Here is a picture of Ida Faubert who was born as Gertrude Florentine Félicitée Ida Salomon. She was the daughter of Haitian President daughter of Lysius Salomon
The daughter of a president of Haiti, Gertrude Florentine Félicitée Ida Salomon, is also known today by the name she took upon her second marriage, Ida Faubert. An infamous bit of information about her origins is the fact that her mother was the stepdaughter of her father. While the information was widely known, it wasn't acknowledged in public. Perhaps this origin story, as many such skeletons in family closets do, fueled the crucible that would inspire Faubert's illustrious career as a poet. Up to her death in 1969 Ida published many novels, many with deeply personal undertones such as the one about the death of her daughter who died still child.
Here is a picture of Haitian President, Lysius Salomon.
The life of former Haitian President, Louis Lysius Félicité Salomon Jeune, before he became leader of the country was riddled with stages of discord for his family with various factions. He was born in Les Cayes in 1815, and his family were an influential set who often clashed with the elite mulattoes of the south where they lived. They were forced to flee the country to live in exile in Neyba during the rule of Charles Riviere-Hérard.
This exile would not be the only one endured by Salomon. With a shift in power, as the rule of the country turned over to Faustin Soulouque, the soon-to be-president returned to Haiti and was named minister of finance, a role he would keep until Soulouque was removed from power. At that time, Salomon had to, yet again, flee Haiti in exile, living in Paris and London until it was safe for him to return.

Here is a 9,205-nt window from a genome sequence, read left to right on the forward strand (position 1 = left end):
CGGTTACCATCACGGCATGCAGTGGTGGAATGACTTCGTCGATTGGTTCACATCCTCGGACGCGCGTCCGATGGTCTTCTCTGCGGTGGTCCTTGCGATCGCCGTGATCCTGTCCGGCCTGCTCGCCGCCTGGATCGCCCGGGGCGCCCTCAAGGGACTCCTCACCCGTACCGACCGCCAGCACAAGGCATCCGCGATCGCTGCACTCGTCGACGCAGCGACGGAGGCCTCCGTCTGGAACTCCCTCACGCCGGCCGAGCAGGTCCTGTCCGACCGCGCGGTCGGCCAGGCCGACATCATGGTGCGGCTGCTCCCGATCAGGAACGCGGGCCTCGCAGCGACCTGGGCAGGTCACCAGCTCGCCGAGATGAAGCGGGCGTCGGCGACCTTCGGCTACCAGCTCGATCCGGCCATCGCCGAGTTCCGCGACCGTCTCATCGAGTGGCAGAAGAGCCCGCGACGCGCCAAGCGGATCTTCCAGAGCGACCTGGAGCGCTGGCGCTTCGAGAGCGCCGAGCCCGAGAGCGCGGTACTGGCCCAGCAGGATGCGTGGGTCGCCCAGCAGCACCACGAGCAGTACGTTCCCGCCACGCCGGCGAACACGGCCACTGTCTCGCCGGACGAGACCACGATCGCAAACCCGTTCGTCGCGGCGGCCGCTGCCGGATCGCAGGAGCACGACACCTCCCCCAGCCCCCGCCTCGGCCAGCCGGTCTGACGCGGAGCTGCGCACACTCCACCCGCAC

This is a picture of the Arch of President Lysius Salomon
Under the administration of Lysius Salomon, Haiti began using the postage stamp issued by the International Postal Union, the country was linked to Cuba and Kingston through Môle Saint-Nicolas and Port-au-Prince respectively by a cable company out of Britain, and the ranking in the Haitian army underwent a radical reorganization.
While he made many advancements for the company, his determination to clear Haiti's debt with France put him in the crosshairs of exiled rebels seeking a coup. The last four years of his presidency were riddled with numerous rebellions from the Cacos, a military group. The zenith of these fights would be "Bloody Week" in which scores of people including merchants, foreigners and those of the elite were murdered as government buildings were set ablaze.
Here is a picture of Haiti National Bank that was established under the presidency of Lysius Salomon
One of Haiti's past presidents has the legacy of being one of the most productive of the line in the both past and present. He was President Lysius Salomon, who lived from 1815 to 1888, and ruled the country from 1879 until just months before his death. From a wealthy family in Les Cayes, Salomon was privy to a good education that left him with the right background to become Minister of Finance under Faustin Soulouque following a brief exile of his family to Neyba. His role in this capacity would result in his second exile, to Europe, because of the piracy and smuggling that came out of the administration's rule.
When he returned to the country in August of 1879, Salomon was made president, and he made quick work of establishing the National Bank. The following year he was able to resume the debt payment owed by Haiti to France. The early years of his rule saw great advancements in Haiti as he sought to raise the country's productivity and education level, strengthen its overall economy and even boost its army.